Believe in Yourself Donates to Girls Around the World This Fall, brand new back to school clothing was provided to girls around the country by the Believe in Yourself Project. Clothing donations are tied to the girls’ progress in achieving goals. Each girl who wants to receive a dress is entered into a system where they are then tracked to see their progress, whether towards improving their academics or pursuing an extracurricular interest such as music, dance, sports, etc. and Believe in Yourself provides the girls dresses for any upcoming events they have during the school year. The charity brings in mentors and speakers to motivate the girls to believe in themselves.

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CHALDEAN NEWS

OCTOBER 2017

odore Levin Court U.S. Court House was not as widely attended as previous ones. There were less than 100 people in attendance on August 31.   Some of the detainees are on hunger strikes.  Following the mass arrests, the ACLU stepped in with a class action lawsuit, arguing the Christian Iraqis detained would face persecution if deported back to Iraq. This past July, the federal courts sided with the ACLU and ordered that each case be re-examined. That has been ongoing since the judge’s order.

Community members recognized by dBusiness: 30 in their Thirties Class of 2017 Community members Simon Jonna, Andrew Dickow and Derek Dickow have been recognized by dBusiness in this year’s “30 in their Thirties”. Each year, dBusiness recognizes 30 individuals from across Metro Detroit that have achieved notable success in their fields. This year, dBusiness has recognized three of our very own and their successes.


CHAI time

CHALDEANS CONNECTING

COMMUNITY EVENTS IN AND AROUND METRO DETROIT OCTOBER 2017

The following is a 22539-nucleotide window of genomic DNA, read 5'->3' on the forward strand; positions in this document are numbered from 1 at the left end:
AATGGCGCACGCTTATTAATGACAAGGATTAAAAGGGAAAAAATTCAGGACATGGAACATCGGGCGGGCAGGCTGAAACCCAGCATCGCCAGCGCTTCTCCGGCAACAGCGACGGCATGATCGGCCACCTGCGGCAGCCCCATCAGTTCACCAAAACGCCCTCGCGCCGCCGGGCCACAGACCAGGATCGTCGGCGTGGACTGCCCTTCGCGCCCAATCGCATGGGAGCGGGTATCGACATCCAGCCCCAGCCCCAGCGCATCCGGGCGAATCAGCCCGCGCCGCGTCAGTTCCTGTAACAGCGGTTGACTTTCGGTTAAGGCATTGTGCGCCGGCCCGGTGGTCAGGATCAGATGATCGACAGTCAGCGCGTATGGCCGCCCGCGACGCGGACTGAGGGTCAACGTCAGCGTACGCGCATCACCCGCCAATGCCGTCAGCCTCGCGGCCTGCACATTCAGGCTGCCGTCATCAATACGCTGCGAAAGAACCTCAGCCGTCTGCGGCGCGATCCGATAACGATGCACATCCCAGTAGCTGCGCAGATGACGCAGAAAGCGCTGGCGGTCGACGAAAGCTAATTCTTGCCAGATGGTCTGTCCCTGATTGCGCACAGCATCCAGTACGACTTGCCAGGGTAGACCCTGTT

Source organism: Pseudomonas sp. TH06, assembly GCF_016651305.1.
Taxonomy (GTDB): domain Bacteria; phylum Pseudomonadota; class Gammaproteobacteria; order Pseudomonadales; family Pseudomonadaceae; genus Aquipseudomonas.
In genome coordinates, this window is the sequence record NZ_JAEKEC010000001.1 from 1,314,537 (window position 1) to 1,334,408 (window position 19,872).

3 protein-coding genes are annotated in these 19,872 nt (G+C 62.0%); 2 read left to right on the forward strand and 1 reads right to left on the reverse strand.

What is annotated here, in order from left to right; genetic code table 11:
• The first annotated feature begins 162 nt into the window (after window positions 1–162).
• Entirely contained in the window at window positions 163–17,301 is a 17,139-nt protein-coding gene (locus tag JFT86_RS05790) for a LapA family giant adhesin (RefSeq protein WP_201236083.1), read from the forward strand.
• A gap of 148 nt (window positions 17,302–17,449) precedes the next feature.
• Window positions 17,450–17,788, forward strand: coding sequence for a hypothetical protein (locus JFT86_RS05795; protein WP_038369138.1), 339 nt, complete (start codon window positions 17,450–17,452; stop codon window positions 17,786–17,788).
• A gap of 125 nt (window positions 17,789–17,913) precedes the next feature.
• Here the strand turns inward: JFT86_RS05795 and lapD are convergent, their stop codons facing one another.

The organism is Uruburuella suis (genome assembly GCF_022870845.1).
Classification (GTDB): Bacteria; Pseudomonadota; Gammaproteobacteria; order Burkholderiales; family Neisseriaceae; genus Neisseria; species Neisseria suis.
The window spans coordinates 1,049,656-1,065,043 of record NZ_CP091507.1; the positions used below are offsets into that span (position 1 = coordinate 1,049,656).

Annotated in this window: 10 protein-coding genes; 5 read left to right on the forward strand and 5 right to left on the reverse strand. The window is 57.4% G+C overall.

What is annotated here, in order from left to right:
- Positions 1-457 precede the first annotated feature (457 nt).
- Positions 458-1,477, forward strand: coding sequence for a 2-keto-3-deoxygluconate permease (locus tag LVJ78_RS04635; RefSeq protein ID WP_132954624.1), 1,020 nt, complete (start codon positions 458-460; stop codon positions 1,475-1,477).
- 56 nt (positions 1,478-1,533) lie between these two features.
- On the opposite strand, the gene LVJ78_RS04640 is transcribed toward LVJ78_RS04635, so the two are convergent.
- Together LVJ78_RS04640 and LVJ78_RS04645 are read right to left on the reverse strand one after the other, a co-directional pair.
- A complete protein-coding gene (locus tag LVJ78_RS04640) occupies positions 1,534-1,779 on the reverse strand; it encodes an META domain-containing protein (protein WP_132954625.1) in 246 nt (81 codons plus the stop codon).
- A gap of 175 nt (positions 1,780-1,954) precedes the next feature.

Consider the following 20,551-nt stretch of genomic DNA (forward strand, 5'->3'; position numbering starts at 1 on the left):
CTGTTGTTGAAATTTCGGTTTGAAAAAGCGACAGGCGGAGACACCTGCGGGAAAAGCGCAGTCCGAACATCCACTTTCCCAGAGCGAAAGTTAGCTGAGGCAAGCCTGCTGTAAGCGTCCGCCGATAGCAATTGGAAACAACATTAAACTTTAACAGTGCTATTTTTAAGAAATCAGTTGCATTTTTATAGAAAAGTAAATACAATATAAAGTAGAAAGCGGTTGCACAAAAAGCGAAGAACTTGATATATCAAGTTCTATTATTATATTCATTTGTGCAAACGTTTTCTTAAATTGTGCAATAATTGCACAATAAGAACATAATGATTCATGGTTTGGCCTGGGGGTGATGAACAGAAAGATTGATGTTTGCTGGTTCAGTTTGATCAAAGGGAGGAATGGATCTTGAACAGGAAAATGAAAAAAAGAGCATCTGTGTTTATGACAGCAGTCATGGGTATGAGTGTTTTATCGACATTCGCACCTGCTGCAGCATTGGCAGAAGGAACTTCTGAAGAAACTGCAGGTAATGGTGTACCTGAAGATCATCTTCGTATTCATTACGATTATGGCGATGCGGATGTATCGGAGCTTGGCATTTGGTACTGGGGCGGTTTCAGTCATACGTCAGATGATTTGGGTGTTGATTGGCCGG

Friday, September 22 – Tuesday, October 31 Fall Festival: Head on over to Blake’s Orchard and Cider Mill now through the end of October for their annual Fall Festival. Enjoy fall activities, from picking your own fruits and vegetables to 10 acres of Blake’s famous Barnyard Funland! Also, join us on the weekends at Blake’s Big Apple for Blake’s Zombie Paintball Safari! For more information and ticket pricing, visit www.blakefarms.com. Friday, September 22 – Tuesday, October 31 Haunted House: From September 22 through October 31, you can pay the HUSH Haunted Attraction in Westland a visit. One of Metro Detroit’s most unique haunted attractions, HUSH is ranked among the Top 13 in the nation. You’ll have the most terrifying mutants, monsters, and zombies in your face that even nightmares can’t compete with. New and expanded for 2017! General admission tickets are $18 and VIP admission tickets are $30. For more information and scheduling, visit www.hushhauntedattractions.com. Sunday, October 1 Charity: Wear your favorite tutu and join us at Hudson Mills Metropark on October 1st for Ballet Chelsea’s fourth annual Tutu Run. Participants of all ages can compete in the timed 5k race – $25 per adult, $20 per child – or a 1-mile Fun Run – $20 per adult, $15 per child. Prizes will be awarded to top finishers in each age category. For more information and to register, visit www.tutu-run.com. Wednesday, October 4 Charity: Join us for the sixth annual St. Nicholas Institute Awards Gala! The sixth annual Gala will take place at the Sacred Heart Banquet and Conference Center on Six Mile just east of Middlebelt. The Gala is the culmination of the St. Nicholas Institute, a weeklong retreat and seminar for faith-based people who seriously take on the role of Santa Claus or Mrs. Claus. U.S. Housing and Urban Development Secretary Ben Carson, and his wife Candy, will be in attendance and will receive an award for a nationwide scholarship program that supports students with great academic and humanitarian achievement. Seats are $60 each. For more information visit www.stnicholasinstitute.org Thursday, October 5 Adopt a Refugee: In celebration of their tenth anniversary, the Adopt a Refugee Family Program is hosting an event at the Shenandoah Country Club at 7:00 p.m. To date, Adopt a Refugee has been able to send 10 million dollars to refugees in need, helping 400,000 individual refugees. The hope for this event is to help an additional 208 refugee families. For more information about the event and tickets, call (248) 406-2052. Thursday, October 5 Charity: Join us for the fourth annual Dancing with Survivors charity event at 6:30 p.m. An evening of dancing to celebrate breast cancer survivors who are thriving in their recovery. The event features local breast cancer survivors paired with Fred Astaire professional dancers, performing ballroom style dances, while raising money for The Pink Fund’s mission. The Pink Fund provides financial assistance to breast cancer patients